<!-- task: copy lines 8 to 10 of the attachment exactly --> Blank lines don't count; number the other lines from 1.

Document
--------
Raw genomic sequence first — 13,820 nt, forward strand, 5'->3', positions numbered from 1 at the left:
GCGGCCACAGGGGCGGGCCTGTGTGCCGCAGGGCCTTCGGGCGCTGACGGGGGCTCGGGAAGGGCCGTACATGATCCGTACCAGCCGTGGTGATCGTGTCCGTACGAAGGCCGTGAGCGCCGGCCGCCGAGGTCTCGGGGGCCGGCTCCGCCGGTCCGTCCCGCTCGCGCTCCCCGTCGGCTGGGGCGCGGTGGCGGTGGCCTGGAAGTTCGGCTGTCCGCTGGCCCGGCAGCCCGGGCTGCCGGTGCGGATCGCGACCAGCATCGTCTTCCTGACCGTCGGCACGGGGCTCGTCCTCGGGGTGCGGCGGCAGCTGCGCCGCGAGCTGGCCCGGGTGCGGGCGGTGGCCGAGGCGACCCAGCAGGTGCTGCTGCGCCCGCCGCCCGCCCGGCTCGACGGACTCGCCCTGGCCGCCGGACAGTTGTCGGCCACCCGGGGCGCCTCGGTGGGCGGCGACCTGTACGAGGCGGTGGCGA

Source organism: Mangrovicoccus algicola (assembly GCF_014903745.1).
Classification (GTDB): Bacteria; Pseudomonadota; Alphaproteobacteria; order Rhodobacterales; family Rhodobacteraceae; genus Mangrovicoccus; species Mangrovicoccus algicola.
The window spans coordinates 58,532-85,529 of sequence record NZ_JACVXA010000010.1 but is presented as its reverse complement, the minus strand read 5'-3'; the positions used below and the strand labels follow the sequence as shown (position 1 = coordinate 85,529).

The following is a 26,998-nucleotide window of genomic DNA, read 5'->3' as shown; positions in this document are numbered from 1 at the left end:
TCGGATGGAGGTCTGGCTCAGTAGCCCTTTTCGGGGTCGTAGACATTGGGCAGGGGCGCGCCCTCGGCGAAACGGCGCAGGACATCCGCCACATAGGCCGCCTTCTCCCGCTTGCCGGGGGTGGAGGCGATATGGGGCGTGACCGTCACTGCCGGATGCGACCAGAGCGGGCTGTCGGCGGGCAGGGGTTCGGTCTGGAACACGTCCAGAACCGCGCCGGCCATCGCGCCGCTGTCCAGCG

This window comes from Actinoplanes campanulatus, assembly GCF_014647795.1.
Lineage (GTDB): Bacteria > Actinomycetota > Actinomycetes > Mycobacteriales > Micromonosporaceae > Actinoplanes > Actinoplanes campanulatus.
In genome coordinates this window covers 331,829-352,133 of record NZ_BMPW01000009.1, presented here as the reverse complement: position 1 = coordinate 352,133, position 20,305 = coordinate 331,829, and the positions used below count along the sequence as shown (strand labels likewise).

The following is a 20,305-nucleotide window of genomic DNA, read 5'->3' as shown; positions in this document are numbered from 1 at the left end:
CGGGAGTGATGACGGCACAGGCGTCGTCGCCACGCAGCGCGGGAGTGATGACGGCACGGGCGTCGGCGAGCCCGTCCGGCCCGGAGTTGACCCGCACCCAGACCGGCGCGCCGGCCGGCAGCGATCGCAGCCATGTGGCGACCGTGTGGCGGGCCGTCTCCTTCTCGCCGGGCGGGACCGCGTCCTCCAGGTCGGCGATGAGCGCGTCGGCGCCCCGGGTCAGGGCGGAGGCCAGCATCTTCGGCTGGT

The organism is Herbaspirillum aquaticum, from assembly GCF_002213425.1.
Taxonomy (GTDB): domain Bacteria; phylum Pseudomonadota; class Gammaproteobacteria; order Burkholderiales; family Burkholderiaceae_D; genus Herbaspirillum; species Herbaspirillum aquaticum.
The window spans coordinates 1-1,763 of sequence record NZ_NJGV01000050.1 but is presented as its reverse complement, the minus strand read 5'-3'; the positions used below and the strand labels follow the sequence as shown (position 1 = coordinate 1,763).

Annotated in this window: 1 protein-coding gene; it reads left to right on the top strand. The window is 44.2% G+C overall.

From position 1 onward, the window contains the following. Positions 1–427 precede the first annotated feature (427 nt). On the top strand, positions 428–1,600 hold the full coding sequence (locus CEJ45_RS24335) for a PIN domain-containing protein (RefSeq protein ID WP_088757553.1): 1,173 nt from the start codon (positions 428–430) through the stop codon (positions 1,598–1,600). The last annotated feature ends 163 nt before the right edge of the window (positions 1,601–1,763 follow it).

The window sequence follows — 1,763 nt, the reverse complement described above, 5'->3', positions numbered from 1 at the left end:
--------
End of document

This window comes from Actinoplanes campanulatus, assembly GCF_014647795.1.
Lineage (GTDB): Bacteria > Actinomycetota > Actinomycetes > Mycobacteriales > Micromonosporaceae > Actinoplanes > Actinoplanes campanulatus.
In genome coordinates this window covers 331,829-352,133 of record NZ_BMPW01000009.1, presented here as the reverse complement: position 1 = coordinate 352,133, position 20,305 = coordinate 331,829, and the positions used below count along the sequence as shown (strand labels likewise).